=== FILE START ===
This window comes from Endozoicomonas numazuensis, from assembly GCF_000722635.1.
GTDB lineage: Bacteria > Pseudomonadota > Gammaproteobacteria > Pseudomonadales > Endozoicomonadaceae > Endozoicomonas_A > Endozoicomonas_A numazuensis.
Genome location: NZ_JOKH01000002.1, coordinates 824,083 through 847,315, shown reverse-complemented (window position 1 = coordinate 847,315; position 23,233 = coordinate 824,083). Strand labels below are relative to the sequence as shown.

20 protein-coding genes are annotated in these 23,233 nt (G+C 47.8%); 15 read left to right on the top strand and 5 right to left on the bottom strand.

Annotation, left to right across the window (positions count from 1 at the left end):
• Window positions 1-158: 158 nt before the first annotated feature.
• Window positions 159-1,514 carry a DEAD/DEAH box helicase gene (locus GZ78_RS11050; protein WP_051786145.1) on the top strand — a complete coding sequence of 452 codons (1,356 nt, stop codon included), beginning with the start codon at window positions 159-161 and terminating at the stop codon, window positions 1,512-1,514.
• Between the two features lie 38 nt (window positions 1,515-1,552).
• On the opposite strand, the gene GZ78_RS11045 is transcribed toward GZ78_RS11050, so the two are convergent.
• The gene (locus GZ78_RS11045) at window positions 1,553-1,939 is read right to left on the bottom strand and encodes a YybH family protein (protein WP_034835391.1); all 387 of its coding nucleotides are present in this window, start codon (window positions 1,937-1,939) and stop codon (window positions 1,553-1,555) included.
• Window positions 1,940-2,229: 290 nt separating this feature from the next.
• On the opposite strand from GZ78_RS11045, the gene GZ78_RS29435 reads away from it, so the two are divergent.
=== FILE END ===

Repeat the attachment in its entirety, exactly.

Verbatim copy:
This window comes from Endozoicomonas numazuensis, from assembly GCF_000722635.1.
GTDB lineage: Bacteria > Pseudomonadota > Gammaproteobacteria > Pseudomonadales > Endozoicomonadaceae > Endozoicomonas_A > Endozoicomonas_A numazuensis.
Genome location: NZ_JOKH01000002.1, coordinates 824,083 through 847,315, shown reverse-complemented (window position 1 = coordinate 847,315; position 23,233 = coordinate 824,083). Strand labels below are relative to the sequence as shown.

20 protein-coding genes are annotated in these 23,233 nt (G+C 47.8%); 15 read left to right on the top strand and 5 right to left on the bottom strand.

Annotation, left to right across the window (positions count from 1 at the left end):
• Window positions 1-158: 158 nt before the first annotated feature.
• Window positions 159-1,514 carry a DEAD/DEAH box helicase gene (locus GZ78_RS11050; protein WP_051786145.1) on the top strand — a complete coding sequence of 452 codons (1,356 nt, stop codon included), beginning with the start codon at window positions 159-161 and terminating at the stop codon, window positions 1,512-1,514.
• Between the two features lie 38 nt (window positions 1,515-1,552).
• On the opposite strand, the gene GZ78_RS11045 is transcribed toward GZ78_RS11050, so the two are convergent.
• The gene (locus GZ78_RS11045) at window positions 1,553-1,939 is read right to left on the bottom strand and encodes a YybH family protein (protein WP_034835391.1); all 387 of its coding nucleotides are present in this window, start codon (window positions 1,937-1,939) and stop codon (window positions 1,553-1,555) included.
• Window positions 1,940-2,229: 290 nt separating this feature from the next.
• On the opposite strand from GZ78_RS11045, the gene GZ78_RS29435 reads away from it, so the two are divergent.